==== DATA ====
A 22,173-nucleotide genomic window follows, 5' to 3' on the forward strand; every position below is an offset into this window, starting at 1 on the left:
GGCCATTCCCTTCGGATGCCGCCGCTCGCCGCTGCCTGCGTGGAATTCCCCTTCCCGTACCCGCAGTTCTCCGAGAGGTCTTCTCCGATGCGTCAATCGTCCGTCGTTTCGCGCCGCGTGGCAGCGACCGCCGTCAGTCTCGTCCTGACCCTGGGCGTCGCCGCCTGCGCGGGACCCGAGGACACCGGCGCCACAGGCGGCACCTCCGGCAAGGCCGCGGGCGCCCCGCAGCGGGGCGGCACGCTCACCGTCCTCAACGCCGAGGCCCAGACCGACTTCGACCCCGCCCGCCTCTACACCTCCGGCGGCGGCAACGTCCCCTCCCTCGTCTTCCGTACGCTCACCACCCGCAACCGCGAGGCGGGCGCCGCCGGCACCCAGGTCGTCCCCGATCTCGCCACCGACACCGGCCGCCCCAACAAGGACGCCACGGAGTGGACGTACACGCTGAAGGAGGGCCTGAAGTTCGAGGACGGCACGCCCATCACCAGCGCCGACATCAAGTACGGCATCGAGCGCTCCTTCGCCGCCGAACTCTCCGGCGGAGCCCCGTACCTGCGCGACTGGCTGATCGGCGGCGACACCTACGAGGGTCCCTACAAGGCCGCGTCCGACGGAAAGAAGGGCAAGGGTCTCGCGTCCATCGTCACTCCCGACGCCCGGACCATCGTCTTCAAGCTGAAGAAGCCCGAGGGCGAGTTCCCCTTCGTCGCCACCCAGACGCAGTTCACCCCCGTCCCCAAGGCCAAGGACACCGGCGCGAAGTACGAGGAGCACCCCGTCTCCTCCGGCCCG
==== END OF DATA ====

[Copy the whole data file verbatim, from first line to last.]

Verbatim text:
A 22,173-nucleotide genomic window follows, 5' to 3' on the forward strand; every position below is an offset into this window, starting at 1 on the left:
GGCCATTCCCTTCGGATGCCGCCGCTCGCCGCTGCCTGCGTGGAATTCCCCTTCCCGTACCCGCAGTTCTCCGAGAGGTCTTCTCCGATGCGTCAATCGTCCGTCGTTTCGCGCCGCGTGGCAGCGACCGCCGTCAGTCTCGTCCTGACCCTGGGCGTCGCCGCCTGCGCGGGACCCGAGGACACCGGCGCCACAGGCGGCACCTCCGGCAAGGCCGCGGGCGCCCCGCAGCGGGGCGGCACGCTCACCGTCCTCAACGCCGAGGCCCAGACCGACTTCGACCCCGCCCGCCTCTACACCTCCGGCGGCGGCAACGTCCCCTCCCTCGTCTTCCGTACGCTCACCACCCGCAACCGCGAGGCGGGCGCCGCCGGCACCCAGGTCGTCCCCGATCTCGCCACCGACACCGGCCGCCCCAACAAGGACGCCACGGAGTGGACGTACACGCTGAAGGAGGGCCTGAAGTTCGAGGACGGCACGCCCATCACCAGCGCCGACATCAAGTACGGCATCGAGCGCTCCTTCGCCGCCGAACTCTCCGGCGGAGCCCCGTACCTGCGCGACTGGCTGATCGGCGGCGACACCTACGAGGGTCCCTACAAGGCCGCGTCCGACGGAAAGAAGGGCAAGGGTCTCGCGTCCATCGTCACTCCCGACGCCCGGACCATCGTCTTCAAGCTGAAGAAGCCCGAGGGCGAGTTCCCCTTCGTCGCCACCCAGACGCAGTTCACCCCCGTCCCCAAGGCCAAGGACACCGGCGCGAAGTACGAGGAGCACCCCGTCTCCTCCGGCCCG